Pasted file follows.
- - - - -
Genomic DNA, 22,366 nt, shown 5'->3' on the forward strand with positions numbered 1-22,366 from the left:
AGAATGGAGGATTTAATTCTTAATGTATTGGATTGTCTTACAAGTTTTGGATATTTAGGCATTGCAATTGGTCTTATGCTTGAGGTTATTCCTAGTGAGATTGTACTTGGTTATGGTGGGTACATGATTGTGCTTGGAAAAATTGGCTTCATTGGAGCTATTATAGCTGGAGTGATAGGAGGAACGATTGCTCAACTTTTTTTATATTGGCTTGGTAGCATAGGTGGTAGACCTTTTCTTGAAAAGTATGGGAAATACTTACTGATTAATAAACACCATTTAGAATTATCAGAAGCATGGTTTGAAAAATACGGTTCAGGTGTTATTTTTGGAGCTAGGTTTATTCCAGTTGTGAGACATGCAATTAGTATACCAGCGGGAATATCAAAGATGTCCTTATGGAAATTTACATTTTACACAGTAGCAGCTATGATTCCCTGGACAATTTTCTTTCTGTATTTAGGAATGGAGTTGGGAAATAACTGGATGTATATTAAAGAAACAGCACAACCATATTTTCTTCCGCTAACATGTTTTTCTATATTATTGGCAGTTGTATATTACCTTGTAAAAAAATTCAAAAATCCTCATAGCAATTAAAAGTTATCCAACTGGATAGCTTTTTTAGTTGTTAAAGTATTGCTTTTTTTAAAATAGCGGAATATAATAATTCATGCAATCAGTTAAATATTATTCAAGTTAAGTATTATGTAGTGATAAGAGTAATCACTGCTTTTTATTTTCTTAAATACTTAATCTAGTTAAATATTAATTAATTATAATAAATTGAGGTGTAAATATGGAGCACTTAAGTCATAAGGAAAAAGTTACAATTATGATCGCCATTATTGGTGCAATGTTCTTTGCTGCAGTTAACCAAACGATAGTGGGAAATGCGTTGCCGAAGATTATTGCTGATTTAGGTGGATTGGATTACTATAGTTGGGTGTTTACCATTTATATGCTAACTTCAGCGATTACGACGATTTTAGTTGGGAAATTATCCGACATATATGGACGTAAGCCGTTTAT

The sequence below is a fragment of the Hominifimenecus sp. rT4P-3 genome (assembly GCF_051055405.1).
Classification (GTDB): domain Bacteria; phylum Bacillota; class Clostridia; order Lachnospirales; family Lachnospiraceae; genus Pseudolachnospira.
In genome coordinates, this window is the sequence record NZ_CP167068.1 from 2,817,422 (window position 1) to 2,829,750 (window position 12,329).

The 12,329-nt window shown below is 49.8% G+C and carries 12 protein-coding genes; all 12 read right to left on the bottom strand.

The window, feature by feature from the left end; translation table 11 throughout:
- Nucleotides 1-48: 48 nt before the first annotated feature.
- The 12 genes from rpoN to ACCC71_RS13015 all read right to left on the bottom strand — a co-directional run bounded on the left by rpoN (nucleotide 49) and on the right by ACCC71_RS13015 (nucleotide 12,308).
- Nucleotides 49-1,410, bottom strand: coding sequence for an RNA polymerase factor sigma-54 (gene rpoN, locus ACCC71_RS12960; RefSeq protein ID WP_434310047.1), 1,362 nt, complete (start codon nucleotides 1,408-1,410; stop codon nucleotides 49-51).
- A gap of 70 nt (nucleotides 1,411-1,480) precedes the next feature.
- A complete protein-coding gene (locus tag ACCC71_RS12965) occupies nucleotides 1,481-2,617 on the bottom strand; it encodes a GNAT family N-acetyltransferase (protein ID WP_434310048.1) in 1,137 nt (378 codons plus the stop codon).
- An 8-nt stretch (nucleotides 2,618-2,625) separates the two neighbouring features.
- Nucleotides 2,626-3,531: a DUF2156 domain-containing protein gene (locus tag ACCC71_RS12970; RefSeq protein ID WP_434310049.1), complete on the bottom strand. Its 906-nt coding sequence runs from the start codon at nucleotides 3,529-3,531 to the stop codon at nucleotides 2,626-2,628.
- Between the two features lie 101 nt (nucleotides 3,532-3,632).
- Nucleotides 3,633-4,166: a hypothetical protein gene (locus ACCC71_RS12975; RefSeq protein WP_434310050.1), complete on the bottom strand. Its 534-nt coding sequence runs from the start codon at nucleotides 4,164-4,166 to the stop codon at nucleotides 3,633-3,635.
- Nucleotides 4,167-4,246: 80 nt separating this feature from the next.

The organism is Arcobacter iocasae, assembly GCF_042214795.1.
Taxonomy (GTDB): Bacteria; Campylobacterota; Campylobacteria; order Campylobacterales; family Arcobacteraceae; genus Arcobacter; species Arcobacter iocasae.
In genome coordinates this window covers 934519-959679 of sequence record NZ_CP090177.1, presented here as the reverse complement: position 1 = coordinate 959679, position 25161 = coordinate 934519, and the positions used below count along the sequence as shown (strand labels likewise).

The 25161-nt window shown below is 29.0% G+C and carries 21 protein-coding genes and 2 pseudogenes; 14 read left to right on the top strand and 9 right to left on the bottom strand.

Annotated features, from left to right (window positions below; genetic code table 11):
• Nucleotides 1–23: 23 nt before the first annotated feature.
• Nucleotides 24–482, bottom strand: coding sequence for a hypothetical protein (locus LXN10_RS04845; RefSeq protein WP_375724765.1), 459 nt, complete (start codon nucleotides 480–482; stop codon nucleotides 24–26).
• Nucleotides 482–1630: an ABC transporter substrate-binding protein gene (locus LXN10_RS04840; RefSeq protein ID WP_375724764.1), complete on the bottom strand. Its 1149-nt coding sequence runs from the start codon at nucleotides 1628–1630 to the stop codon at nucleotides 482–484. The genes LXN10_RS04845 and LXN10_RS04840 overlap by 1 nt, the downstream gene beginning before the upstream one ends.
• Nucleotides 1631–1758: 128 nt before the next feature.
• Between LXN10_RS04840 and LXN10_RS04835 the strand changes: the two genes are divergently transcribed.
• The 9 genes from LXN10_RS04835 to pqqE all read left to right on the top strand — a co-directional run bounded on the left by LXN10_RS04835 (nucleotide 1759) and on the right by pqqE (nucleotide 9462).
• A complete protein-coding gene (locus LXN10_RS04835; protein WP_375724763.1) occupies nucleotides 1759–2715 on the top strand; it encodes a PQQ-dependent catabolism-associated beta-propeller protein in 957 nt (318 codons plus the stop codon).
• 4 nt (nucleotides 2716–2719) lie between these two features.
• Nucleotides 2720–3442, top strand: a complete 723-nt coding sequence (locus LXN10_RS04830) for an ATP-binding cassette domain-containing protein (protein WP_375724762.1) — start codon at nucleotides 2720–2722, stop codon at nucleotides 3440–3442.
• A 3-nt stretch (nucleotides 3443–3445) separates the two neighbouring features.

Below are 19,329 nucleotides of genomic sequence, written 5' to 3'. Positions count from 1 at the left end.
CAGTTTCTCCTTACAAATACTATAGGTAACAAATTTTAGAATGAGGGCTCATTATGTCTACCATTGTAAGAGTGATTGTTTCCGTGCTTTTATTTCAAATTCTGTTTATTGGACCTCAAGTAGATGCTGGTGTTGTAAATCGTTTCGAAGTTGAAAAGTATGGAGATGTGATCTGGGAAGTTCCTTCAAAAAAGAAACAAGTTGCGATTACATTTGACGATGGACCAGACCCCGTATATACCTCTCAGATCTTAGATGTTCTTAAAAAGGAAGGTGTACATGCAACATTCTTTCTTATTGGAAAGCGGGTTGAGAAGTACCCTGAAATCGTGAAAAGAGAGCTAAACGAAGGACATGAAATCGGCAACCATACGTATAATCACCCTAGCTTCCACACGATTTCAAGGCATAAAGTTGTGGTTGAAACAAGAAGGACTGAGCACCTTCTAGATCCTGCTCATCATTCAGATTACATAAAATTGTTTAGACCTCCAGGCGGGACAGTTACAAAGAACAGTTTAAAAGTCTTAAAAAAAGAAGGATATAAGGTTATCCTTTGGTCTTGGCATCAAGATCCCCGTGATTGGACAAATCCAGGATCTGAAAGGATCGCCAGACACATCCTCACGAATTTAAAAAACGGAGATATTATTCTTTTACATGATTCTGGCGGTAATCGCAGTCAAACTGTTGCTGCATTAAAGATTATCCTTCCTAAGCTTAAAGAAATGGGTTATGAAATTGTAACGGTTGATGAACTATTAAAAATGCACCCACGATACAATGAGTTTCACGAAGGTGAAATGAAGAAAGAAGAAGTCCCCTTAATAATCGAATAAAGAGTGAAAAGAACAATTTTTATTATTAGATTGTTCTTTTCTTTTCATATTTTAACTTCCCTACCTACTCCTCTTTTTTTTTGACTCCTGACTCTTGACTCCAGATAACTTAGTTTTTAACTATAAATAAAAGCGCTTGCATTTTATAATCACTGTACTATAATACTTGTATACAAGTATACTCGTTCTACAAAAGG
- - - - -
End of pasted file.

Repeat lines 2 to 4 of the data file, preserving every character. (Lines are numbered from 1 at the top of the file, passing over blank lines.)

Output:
AGAATGGAGGATTTAATTCTTAATGTATTGGATTGTCTTACAAGTTTTGGATATTTAGGCATTGCAATTGGTCTTATGCTTGAGGTTATTCCTAGTGAGATTGTACTTGGTTATGGTGGGTACATGATTGTGCTTGGAAAAATTGGCTTCATTGGAGCTATTATAGCTGGAGTGATAGGAGGAACGATTGCTCAACTTTTTTTATATTGGCTTGGTAGCATAGGTGGTAGACCTTTTCTTGAAAAGTATGGGAAATACTTACTGATTAATAAACACCATTTAGAATTATCAGAAGCATGGTTTGAAAAATACGGTTCAGGTGTTATTTTTGGAGCTAGGTTTATTCCAGTTGTGAGACATGCAATTAGTATACCAGCGGGAATATCAAAGATGTCCTTATGGAAATTTACATTTTACACAGTAGCAGCTATGATTCCCTGGACAATTTTCTTTCTGTATTTAGGAATGGAGTTGGGAAATAACTGGATGTATATTAAAGAAACAGCACAACCATATTTTCTTCCGCTAACATGTTTTTCTATATTATTGGCAGTTGTATATTACCTTGTAAAAAAATTCAAAAATCCTCATAGCAATTAAAAGTTATCCAACTGGATAGCTTTTTTAGTTGTTAAAGTATTGCTTTTTTTAAAATAGCGGAATATAATAATTCATGCAATCAGTTAAATATTATTCAAGTTAAGTATTATGTAGTGATAAGAGTAATCACTGCTTTTTATTTTCTTAAATACTTAATCTAGTTAAATATTAATTAATTATAATAAATTGAGGTGTAAATATGGAGCACTTAAGTCATAAGGAAAAAGTTACAATTATGATCGCCATTATTGGTGCAATGTTCTTTGCTGCAGTTAACCAAACGATAGTGGGAAATGCGTTGCCGAAGATTATTGCTGATTTAGGTGGATTGGATTACTATAGTTGGGTGTTTACCATTTATATGCTAACTTCAGCGATTACGACGATTTTAGTTGGGAAATTATCCGACATATATGGACGTAAGCCGTTTAT

The sequence below is a fragment of the Hominifimenecus sp. rT4P-3 genome (assembly GCF_051055405.1).
Classification (GTDB): domain Bacteria; phylum Bacillota; class Clostridia; order Lachnospirales; family Lachnospiraceae; genus Pseudolachnospira.